Nicky Siano on the Gallery and the Dark Days of Disco

From the DJ History archives: the founder of one of New York’s most fabled clubs chronicles ups and downs of the scene he did so much to create

Nicky Siano’s biography is as close to a definitive history of disco as one man’s life can get.

While still a young music obsessive from Brooklyn, a visit to David Mancuso’s original Loft party set him on a journey that would encapsulate all the joy, innovation and excess of the era. Captivated by the crowd’s exuberance, the purity of the sound and the uplifting power of the songs, Siano was inspired to become a DJ, and quickly secured a nightly residency at a little-known Manhattan club called the Round Table.

DJ History

There, Siano honed his craft, earning a loyal following with his eclectic selections of Philly soul, funk, gospel and dancefloor-oriented rock. Soon, though, he became disillusioned with graveyard shifts and $15-a-night paychecks. So, with the help of his brother and then-girlfriend, he established the Gallery – a club that took Mancuso’s template and pushed it in a new and increasingly hedonistic direction.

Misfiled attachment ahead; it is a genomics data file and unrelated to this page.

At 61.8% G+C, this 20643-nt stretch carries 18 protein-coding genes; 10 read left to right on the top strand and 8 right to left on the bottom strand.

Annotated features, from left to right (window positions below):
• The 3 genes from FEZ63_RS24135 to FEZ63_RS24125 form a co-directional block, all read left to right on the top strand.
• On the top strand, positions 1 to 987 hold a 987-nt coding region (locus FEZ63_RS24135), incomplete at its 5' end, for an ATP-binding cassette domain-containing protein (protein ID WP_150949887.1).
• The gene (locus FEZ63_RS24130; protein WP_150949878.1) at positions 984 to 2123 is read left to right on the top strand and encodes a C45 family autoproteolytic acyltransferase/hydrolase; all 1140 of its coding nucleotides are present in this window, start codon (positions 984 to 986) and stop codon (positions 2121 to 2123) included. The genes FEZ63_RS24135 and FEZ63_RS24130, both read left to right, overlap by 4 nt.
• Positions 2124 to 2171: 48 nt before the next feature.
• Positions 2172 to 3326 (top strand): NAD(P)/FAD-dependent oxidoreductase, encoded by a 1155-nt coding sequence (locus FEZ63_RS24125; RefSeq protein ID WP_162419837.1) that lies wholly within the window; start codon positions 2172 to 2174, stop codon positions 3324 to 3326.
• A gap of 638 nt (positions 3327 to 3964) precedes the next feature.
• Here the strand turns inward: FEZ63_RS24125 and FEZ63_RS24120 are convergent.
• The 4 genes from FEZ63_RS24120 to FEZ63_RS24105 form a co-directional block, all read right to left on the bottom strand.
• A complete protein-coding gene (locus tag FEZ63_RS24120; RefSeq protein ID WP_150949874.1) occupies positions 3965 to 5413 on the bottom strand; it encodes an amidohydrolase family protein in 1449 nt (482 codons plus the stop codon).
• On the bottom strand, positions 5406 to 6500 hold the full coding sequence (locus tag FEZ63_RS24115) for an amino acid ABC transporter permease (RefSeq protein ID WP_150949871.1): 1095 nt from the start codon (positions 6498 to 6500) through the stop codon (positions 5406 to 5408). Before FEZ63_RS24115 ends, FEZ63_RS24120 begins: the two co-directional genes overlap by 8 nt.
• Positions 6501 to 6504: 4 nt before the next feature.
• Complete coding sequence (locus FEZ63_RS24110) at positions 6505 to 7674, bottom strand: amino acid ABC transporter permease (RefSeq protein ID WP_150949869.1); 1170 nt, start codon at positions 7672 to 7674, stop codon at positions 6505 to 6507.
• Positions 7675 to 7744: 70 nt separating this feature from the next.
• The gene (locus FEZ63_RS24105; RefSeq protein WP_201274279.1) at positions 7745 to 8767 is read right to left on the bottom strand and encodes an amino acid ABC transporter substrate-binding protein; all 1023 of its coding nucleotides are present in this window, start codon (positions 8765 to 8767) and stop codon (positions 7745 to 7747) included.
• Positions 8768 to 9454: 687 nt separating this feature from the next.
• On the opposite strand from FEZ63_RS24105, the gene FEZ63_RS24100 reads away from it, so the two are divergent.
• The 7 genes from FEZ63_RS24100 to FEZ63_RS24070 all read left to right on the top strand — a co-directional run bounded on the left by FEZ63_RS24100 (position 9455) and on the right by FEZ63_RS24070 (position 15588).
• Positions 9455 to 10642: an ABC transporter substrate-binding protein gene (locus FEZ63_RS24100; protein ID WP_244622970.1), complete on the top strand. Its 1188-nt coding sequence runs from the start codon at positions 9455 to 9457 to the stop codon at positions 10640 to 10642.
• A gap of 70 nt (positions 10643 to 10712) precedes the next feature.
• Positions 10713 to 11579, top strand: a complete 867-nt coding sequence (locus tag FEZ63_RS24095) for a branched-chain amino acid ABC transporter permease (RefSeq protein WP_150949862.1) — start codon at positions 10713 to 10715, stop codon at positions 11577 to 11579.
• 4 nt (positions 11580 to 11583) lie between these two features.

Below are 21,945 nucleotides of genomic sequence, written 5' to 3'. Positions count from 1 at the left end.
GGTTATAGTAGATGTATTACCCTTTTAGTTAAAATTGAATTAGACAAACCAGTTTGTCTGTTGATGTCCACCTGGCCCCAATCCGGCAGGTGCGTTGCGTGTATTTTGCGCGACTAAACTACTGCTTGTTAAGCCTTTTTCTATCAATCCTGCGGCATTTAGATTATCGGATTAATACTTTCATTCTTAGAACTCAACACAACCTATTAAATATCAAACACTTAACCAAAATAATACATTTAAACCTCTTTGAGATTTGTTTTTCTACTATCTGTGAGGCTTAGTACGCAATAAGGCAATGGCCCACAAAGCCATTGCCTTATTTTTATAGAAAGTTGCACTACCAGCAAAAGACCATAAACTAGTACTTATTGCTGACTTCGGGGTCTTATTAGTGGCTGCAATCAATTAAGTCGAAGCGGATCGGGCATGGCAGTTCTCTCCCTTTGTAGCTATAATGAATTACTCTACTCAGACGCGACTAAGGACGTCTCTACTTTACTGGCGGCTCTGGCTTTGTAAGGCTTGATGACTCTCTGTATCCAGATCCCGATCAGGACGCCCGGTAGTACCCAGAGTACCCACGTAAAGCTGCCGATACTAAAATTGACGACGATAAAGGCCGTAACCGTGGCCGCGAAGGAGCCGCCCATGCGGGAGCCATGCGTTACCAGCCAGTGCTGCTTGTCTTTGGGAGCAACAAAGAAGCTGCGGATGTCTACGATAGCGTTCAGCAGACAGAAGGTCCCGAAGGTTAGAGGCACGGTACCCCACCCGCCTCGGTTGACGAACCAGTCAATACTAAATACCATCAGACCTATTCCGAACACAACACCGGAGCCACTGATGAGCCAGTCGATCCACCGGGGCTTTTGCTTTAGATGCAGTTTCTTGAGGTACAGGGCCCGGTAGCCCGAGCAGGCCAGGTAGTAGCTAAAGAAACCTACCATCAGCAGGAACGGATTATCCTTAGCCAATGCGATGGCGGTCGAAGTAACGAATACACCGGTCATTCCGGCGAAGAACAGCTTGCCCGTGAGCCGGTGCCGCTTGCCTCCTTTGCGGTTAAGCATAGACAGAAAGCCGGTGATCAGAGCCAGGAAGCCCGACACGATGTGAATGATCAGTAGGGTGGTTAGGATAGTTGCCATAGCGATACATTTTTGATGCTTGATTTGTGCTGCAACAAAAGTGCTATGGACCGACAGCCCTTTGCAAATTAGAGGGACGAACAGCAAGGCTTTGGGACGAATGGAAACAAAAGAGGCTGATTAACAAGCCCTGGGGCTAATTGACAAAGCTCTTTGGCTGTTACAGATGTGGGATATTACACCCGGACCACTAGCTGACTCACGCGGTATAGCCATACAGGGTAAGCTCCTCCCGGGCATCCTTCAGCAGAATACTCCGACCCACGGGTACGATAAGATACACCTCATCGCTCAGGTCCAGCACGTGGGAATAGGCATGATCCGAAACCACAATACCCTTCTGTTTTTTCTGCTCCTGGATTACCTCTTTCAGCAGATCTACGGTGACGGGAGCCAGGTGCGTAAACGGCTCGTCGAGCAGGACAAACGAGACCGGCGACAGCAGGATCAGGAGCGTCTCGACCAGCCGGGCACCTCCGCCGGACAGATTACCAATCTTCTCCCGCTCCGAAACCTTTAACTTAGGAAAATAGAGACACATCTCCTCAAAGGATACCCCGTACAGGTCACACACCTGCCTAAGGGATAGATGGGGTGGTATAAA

The story of the Gallery is one of great music, fabulous patrons, uninhibited sex and extravagant drug use – a combination that would eventually lead Siano into full-blown drug addiction and rehab. However, it also acted as a community hub and a classroom for aspiring young figures such as Larry Levan and Frankie Knuckles.

In this piece from the DJ History archives, which combines two interviews from 1998 and 1999, Siano gives a master class on a truly golden age of New York clubland, from the best moments of his own club, spinning at Studio 54 with Richie Kaczor, the scene’s eventual demise and how he managed to remain one of the city’s best-loved DJs.

Courtesy of Nicky Siano

What part of New York are you from?

I’m from Brooklyn, originally.

How did you get into records?

From going out dancing. At a very young age, I met someone in high school and they took me to the Village, to the first club I ever went to, which was called the Firehouse. Immediately, I really dug the music.

How old were you when you went there?


What year was that?